Ballot signatures, Stately Letters, Graffiti: The Importance of Teaching Cursive

My beloved son, Daniel Patrick Gallagher, in whom I am well pleased, and I always fill out our ballots together. This has become a special bonding time in our family, making sure we study the ballot together. We then take time to fill out the circles on our individual ballots. Like the Kennedy family dinners, we discuss the pros and cons of each ballot: the measures and the candidates. That’s why we have both decided to vote NO on amendment B on Colorado’s November ballot.  As we filled out our primary ballots, I told him, “Be sure to sign neatly so that the election folks will be able to read your signature.”  He responded quickly, “Dad, if I write neatly or in cursive, the election folks will not believe it’s me voting. Unlike you, I did not take cursive in school, Dad.” He was right and I told him he should sign his signature as he always does, not as legible as it could be, as it is his “John Hancock.”

When we had this discussion, I thought of John Hancock who signed his name in a larger than normal script on the parchment document in 1776 which changed the course of history by splitting us off from King George. Calligraphers call his writing style, copperplate. That means a flowing writing style with fine light lines on all the up strokes and a thicker darker lines on all the down strokes. John told his fellow rebels as they signed the Declaration of Independence that he wanted his signature to be large enough for King George not to have to use his spectacles when reading his name. History rewarded John for his courage in signing the Declaration of Independence. And if the British ever caught him he would receive capital punishment for his being an American traitor to the British King. But for his trouble John’s famous copperplate signature on the Declaration even became synonymous with the word for a signature itself.  “Put your John Hancock here,” means “sign your signature here.”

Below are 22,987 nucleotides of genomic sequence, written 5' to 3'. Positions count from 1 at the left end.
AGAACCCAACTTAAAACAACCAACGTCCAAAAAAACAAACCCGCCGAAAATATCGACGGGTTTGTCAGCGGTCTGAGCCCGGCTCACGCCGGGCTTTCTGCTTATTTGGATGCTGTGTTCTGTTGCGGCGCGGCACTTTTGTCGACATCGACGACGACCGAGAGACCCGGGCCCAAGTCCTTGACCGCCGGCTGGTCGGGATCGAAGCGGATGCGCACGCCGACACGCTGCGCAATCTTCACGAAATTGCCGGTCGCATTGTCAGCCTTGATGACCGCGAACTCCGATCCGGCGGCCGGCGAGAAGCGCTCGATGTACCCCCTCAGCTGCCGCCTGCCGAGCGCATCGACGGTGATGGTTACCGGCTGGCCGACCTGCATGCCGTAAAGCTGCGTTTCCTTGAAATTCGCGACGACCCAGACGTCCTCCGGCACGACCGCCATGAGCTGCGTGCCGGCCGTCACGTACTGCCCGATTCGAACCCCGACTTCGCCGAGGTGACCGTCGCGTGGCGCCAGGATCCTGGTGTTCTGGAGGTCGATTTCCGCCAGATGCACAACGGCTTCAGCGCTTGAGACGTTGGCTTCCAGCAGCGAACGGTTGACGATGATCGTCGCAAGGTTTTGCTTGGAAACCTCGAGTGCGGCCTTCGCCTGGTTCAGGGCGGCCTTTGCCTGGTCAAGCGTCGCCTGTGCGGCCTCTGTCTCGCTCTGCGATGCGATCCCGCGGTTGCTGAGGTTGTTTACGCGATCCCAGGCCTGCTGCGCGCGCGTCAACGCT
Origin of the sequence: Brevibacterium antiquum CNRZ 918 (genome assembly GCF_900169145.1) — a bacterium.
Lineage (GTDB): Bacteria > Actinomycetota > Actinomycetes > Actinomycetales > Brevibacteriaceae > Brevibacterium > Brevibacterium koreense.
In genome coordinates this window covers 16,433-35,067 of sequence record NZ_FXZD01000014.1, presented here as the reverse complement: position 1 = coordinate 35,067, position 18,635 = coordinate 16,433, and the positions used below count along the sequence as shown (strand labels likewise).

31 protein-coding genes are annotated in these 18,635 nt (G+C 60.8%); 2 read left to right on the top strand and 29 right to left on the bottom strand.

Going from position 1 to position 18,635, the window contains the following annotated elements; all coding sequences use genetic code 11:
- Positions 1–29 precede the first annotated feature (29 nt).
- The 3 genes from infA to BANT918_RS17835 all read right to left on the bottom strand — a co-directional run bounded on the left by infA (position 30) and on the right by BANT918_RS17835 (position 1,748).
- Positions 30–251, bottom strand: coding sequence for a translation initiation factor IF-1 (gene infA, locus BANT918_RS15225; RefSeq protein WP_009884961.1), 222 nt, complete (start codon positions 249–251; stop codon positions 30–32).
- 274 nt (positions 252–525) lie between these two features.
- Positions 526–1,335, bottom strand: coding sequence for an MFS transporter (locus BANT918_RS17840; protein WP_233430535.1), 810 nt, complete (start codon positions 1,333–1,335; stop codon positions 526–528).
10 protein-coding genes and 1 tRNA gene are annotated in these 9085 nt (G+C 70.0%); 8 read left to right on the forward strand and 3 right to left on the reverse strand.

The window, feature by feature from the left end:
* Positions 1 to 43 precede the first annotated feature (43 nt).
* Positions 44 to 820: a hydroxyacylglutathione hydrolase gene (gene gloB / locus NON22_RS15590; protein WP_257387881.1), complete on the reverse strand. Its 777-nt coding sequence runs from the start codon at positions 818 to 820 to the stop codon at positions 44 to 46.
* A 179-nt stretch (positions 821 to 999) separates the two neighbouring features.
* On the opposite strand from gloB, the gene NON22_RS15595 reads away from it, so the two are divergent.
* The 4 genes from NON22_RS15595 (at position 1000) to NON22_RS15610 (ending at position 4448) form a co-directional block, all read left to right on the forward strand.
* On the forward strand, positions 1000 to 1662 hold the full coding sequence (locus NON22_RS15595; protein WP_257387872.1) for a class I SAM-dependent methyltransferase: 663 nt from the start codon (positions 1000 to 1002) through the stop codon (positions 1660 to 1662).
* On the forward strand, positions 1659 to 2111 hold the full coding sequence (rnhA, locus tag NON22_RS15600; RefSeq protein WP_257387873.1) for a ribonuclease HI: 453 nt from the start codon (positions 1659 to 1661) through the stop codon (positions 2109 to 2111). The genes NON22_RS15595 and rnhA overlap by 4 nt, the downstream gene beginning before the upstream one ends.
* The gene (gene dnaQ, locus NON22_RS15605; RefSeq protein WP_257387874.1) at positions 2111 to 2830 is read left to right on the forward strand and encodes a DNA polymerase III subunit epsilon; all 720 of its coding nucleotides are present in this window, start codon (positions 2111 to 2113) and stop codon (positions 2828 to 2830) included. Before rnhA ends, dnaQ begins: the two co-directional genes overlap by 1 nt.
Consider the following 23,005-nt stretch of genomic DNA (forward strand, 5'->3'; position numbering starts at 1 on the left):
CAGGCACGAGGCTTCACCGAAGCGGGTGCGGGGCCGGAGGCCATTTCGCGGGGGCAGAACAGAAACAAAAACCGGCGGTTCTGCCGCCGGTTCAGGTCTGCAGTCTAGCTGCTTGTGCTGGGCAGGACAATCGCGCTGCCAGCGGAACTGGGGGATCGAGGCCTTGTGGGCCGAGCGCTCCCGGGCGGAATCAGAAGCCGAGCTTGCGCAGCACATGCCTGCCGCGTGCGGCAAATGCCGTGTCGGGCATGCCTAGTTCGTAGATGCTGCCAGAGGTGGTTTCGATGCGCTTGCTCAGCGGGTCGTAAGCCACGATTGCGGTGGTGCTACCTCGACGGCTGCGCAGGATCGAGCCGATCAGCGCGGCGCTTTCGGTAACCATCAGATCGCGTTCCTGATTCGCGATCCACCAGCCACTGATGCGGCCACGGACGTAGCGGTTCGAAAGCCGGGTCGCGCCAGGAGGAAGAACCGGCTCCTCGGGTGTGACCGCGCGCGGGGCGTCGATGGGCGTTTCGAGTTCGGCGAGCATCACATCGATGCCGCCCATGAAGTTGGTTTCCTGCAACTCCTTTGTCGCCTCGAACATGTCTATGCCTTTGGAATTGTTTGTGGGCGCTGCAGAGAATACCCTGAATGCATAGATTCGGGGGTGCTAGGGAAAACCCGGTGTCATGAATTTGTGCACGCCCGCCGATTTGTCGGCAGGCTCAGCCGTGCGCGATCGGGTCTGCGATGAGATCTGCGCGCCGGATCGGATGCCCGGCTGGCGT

During this electronically mediated communication age and with our computers dictating digital and electronic signatures, the British would have trouble reading the sloppy non-cursive signatures of those rebels trying to throw off mother England and form a new nation. And I suppose you know that schools don’t teach cursive writing anymore and they have not taught handwriting for many years. The schools simply teach printing but not writing. Though there are a few parochial schools which still teach cursive and in some districts, not Denver’s, there is some support for bringing cursive and handwriting back into the elementary curriculum. 

I remember my first grade teacher, Sr. Marcellus, a wonderful Sister of Loretto, gave me a great gift by teaching me copperplate. When I was in grade school at Holy Family in North Denver, the desks still had inkwells in the upper right hand corner of each well-worn desk. We kids all wanted the new medium, fountain pens with ink wells inside the pen. The nuns discouraged ball point pens, however, because they believed the ball points were less precise than the trusty and bulky fountain pens as they worked their way across the pages filling the papers with cursively connected written letters. We had a writing practice period to improve our handwriting every day.  I always enjoyed those classes and that’s what got me interested in calligraphic writing way back then. Sr. Marcellus taught me pointed pen ink dipping copperplate.  I owe her a thousand thanks